- Enjoy being able to absorb the experience – Many people at the parades, bars, and block parties won’t remember the majority of events the next day. Like I said, I can’t remember most of my first four years of Pride. But I remember every detail of the last 3 years and there are so many moments that still make me smile. The gift of sobriety is that I can absorb the moment and hold those feelings with me. Embrace that gift.
So have a wonderful Pride Month my friends. And remember, you’re not alone and you don’t need a substance. To thine own self be true.
Don’t let this evening be a Silent Night. Instead, tune into our latest episode on A History of the Gay Men’s Chorus. After all, would it be The Most Wonderful Time of the Year without the serenading of queer voices?
I’ve been in retail for almost 10 years now and spent the majority of my time in management. I’ve worked in several different companies in at least 3 different states. And I say all that to say that I’ve had quite a bit of training in Human Resources and workplace discrimination policies. I guess I’ve always take my experience for granted and assumed that others would be as knowledgeable of their resources as I am. However, I often find that is not the case. So here’s a few basic tips on what to do if you think you’re being discriminated against in the workplace.
1. SAVE EVERYTHING
The first signs that things are going south usually start with write-ups/corrections/counseling or whatever term your company uses. Basically they’re starting to take steps towards termination. Now, of course, this doesn’t mean that every corrective counseling means you’re set for the boot. Perhaps you truly have some areas you could work on, and your employer or manager is just trying to get some better performance out of their colleagues. Don’t panic, but be aware.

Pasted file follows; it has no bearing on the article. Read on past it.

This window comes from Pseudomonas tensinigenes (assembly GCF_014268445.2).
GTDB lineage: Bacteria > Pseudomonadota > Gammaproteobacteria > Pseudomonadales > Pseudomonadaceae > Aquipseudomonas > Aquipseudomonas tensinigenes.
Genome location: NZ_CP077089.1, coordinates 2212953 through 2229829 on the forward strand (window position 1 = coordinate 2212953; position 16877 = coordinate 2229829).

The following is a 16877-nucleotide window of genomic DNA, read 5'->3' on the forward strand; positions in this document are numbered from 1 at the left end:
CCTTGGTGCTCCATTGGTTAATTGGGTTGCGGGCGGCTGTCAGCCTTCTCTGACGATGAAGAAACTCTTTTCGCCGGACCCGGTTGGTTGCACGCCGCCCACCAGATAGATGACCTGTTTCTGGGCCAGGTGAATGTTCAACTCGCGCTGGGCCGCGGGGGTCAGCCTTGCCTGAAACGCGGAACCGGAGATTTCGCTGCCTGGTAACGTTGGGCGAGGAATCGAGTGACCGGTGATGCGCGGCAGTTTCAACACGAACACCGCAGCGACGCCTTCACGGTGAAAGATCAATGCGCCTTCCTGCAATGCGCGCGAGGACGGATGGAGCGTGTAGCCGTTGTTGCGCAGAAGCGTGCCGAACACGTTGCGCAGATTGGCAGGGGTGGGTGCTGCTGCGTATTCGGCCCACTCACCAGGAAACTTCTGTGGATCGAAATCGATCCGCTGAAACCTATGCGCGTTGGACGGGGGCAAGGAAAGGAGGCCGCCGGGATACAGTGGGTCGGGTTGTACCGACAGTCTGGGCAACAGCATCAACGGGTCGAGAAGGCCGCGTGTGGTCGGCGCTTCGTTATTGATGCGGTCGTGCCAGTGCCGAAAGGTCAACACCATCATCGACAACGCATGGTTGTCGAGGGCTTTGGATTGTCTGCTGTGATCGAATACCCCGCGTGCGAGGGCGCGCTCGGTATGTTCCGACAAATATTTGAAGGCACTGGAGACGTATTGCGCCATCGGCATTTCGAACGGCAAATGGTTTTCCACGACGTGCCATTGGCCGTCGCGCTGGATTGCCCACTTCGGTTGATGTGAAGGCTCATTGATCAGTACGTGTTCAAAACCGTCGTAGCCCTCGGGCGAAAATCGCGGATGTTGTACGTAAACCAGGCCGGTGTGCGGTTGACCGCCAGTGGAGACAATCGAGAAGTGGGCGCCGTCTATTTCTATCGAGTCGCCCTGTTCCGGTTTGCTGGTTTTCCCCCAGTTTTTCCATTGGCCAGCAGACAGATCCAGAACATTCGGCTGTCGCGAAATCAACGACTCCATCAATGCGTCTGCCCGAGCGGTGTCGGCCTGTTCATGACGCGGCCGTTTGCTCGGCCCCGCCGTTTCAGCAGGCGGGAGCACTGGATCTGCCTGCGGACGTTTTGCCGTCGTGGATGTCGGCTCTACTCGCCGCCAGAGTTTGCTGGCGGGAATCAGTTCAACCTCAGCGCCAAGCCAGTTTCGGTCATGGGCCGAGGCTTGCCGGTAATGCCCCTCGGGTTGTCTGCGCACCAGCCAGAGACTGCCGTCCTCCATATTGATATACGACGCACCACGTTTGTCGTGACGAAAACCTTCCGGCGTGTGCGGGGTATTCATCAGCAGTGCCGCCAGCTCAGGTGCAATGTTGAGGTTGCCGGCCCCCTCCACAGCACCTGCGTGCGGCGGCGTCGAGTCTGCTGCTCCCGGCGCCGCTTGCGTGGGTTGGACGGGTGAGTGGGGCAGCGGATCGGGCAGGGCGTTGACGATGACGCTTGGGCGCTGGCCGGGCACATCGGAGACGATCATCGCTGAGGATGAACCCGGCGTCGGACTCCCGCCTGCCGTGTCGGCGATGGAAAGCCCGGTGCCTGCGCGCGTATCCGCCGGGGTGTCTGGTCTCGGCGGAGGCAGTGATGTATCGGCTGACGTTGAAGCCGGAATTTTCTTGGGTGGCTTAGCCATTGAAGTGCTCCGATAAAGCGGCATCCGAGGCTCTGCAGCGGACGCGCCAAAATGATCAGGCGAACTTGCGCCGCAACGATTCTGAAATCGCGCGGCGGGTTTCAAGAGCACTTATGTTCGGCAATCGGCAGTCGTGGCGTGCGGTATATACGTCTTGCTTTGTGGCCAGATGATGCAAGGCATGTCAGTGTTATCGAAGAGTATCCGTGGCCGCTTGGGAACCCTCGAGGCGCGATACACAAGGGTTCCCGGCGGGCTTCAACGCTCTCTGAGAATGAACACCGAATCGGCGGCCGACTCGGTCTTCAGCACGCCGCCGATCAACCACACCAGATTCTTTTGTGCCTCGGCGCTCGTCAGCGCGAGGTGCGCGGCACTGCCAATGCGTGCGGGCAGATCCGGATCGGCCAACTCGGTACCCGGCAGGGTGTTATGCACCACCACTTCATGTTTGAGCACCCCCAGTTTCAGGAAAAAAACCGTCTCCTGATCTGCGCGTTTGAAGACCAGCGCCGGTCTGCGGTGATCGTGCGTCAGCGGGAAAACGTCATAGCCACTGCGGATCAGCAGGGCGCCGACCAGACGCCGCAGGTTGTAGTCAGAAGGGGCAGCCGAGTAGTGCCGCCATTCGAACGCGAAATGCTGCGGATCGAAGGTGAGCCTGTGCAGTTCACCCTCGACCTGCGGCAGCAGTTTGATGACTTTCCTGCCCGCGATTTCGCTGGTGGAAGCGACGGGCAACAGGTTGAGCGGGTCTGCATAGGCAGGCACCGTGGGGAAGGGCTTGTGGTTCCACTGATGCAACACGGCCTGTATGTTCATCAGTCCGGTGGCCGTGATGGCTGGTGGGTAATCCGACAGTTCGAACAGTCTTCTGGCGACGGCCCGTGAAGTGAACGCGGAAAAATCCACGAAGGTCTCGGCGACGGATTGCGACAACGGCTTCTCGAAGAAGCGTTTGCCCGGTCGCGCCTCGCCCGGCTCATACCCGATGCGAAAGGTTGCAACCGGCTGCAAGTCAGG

And most importantly, save EVERYTHING they give you. Copies of schedules, write-ups, requests off, company guidelines and handbook. Most places are required to give their employees copies of all these items and you will need them if it goes to HR, mediation or court.
2. KEEP A JOURNAL
Factor in the tone and atmosphere of the office to see if there has been a shift in authorities attitude towards you. Write all of this down in a notebook, every little instance no matter how small it may seem. Again, this all matters and will benefit you in the end. This includes a change in your schedule (have your hours dropped? Did you switch from days to nights for no reason?). How about request’s off? (Are you suddenly finding all your requests denied even though you have the vacation or personal days to spend?). Is your boss making rude or sarcastic comments towards you? Are you suddenly being written up for issues that weren’t a problem in the past?
I have a friend who worked for a company for over 10 years. She was a good employee, but she had a bad habit of being late. And this was true in every area of her life, not just when it came to work. But because she was such a benefit to the company, they overlooked her tardiness. Now I’m not saying her lateness should have been excused, but I am saying the company and the manager had set a precedent. So when my friend came out as transgender to the company, it looked pretty suspicious that after 10+ years she was suddenly being written up for her tardiness.